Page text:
For the Aquilizans, the melding of these creative resources was, and is, very specific. This is an aspect of their practice which they see as key, an important thread in their work is to bring groups together towards production. This is something you will see again and again in their work, and they insist that their work comes from “interdependence,” not only on each other but deeply on the context they find themselves in. “Each time we get invited to work on a show we have to consider—and, in fact, work with — the site, the space, the resources, even the curators and their assistants. We are conscious that we have to think of these factors when preparing our proposal,” says Freddie. Isabel agrees. “The logistics of producing our work is highly dependent on the context and the people we find ourselves working with. There have been times when we’ve been faced with situations, wherein we’ve had to do the search for the objects themselves, with the opening looming on us, like in Moscow, where we had to go around looking for sleds ourselves. Despite this [collecting of sleds] having been written out in our proposal.”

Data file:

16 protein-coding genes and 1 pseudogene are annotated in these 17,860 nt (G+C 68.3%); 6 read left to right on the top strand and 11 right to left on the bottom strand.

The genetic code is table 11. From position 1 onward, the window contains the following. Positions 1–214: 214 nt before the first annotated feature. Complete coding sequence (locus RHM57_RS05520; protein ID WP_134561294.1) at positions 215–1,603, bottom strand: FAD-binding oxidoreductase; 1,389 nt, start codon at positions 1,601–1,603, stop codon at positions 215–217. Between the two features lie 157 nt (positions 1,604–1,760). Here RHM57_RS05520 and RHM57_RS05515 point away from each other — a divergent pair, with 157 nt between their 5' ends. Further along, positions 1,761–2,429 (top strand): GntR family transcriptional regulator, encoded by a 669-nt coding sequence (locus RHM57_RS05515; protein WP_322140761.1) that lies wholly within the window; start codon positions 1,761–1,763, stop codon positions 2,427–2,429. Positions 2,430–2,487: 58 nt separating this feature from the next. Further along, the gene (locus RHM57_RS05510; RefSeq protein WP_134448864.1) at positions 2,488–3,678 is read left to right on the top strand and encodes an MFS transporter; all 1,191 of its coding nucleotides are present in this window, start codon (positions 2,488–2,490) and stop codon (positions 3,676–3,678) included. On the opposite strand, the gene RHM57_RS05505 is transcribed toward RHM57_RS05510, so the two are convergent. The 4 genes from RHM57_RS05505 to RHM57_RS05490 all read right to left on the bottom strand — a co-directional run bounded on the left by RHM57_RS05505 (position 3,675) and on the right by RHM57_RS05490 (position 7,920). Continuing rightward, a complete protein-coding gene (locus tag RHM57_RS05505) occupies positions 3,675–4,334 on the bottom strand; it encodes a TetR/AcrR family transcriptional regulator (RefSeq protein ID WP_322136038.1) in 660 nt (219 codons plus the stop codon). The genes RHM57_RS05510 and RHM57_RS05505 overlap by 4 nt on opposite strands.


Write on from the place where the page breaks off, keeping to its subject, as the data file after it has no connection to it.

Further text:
They arrived at The Manege in Moscow to a massive space assigned for their installation, with hardly enough material to work with. “Since our work is highly dependent on context and community, we need to have a sort of engagement with the site, to have the institution connect themselves to their locality via our projects.” Isabel shows some exasperation when relating past projects with situations like these, and Freddie acknowledges the challenge that come from these.